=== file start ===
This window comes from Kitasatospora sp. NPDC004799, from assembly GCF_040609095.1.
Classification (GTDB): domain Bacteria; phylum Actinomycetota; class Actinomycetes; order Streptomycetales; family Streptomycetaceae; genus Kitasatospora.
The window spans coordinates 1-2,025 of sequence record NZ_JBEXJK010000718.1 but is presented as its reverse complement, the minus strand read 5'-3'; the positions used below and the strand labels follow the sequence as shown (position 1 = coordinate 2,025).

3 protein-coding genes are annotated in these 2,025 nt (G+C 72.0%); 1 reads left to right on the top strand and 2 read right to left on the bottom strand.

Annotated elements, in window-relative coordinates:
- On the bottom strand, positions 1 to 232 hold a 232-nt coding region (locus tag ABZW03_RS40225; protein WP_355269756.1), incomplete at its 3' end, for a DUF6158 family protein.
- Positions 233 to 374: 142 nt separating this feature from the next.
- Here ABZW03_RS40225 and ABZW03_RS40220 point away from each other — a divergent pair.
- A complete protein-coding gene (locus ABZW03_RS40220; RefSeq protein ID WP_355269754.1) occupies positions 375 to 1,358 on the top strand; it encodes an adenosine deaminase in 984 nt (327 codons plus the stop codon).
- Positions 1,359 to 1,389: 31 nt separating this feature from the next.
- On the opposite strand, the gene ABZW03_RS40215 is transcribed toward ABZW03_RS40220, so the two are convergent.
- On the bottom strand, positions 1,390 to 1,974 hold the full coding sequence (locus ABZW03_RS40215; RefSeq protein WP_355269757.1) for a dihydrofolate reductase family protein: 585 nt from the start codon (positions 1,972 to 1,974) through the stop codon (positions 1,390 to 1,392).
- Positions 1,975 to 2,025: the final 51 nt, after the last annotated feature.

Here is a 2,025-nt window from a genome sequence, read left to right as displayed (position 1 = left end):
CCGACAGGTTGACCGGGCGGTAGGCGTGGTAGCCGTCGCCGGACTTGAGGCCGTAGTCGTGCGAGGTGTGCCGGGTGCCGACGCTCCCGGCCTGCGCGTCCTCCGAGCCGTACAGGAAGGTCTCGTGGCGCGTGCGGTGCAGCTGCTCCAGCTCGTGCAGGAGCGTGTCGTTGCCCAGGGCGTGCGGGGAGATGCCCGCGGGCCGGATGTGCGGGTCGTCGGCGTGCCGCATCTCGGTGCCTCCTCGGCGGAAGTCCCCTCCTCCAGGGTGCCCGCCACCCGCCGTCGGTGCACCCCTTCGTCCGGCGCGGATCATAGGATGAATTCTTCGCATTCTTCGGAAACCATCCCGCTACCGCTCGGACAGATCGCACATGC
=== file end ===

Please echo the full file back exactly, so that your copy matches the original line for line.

This window comes from Kitasatospora sp. NPDC004799, from assembly GCF_040609095.1.
Classification (GTDB): domain Bacteria; phylum Actinomycetota; class Actinomycetes; order Streptomycetales; family Streptomycetaceae; genus Kitasatospora.
The window spans coordinates 1-2,025 of sequence record NZ_JBEXJK010000718.1 but is presented as its reverse complement, the minus strand read 5'-3'; the positions used below and the strand labels follow the sequence as shown (position 1 = coordinate 2,025).

3 protein-coding genes are annotated in these 2,025 nt (G+C 72.0%); 1 reads left to right on the top strand and 2 read right to left on the bottom strand.

Annotated elements, in window-relative coordinates:
- On the bottom strand, positions 1 to 232 hold a 232-nt coding region (locus tag ABZW03_RS40225; protein WP_355269756.1), incomplete at its 3' end, for a DUF6158 family protein.
- Positions 233 to 374: 142 nt separating this feature from the next.
- Here ABZW03_RS40225 and ABZW03_RS40220 point away from each other — a divergent pair.
- A complete protein-coding gene (locus ABZW03_RS40220; RefSeq protein ID WP_355269754.1) occupies positions 375 to 1,358 on the top strand; it encodes an adenosine deaminase in 984 nt (327 codons plus the stop codon).
- Positions 1,359 to 1,389: 31 nt separating this feature from the next.
- On the opposite strand, the gene ABZW03_RS40215 is transcribed toward ABZW03_RS40220, so the two are convergent.
- On the bottom strand, positions 1,390 to 1,974 hold the full coding sequence (locus ABZW03_RS40215; RefSeq protein WP_355269757.1) for a dihydrofolate reductase family protein: 585 nt from the start codon (positions 1,972 to 1,974) through the stop codon (positions 1,390 to 1,392).
- Positions 1,975 to 2,025: the final 51 nt, after the last annotated feature.

Here is a 2,025-nt window from a genome sequence, read left to right as displayed (position 1 = left end):
CCGACAGGTTGACCGGGCGGTAGGCGTGGTAGCCGTCGCCGGACTTGAGGCCGTAGTCGTGCGAGGTGTGCCGGGTGCCGACGCTCCCGGCCTGCGCGTCCTCCGAGCCGTACAGGAAGGTCTCGTGGCGCGTGCGGTGCAGCTGCTCCAGCTCGTGCAGGAGCGTGTCGTTGCCCAGGGCGTGCGGGGAGATGCCCGCGGGCCGGATGTGCGGGTCGTCGGCGTGCCGCATCTCGGTGCCTCCTCGGCGGAAGTCCCCTCCTCCAGGGTGCCCGCCACCCGCCGTCGGTGCACCCCTTCGTCCGGCGCGGATCATAGGATGAATTCTTCGCATTCTTCGGAAACCATCCCGCTACCGCTCGGACAGATCGCACATGC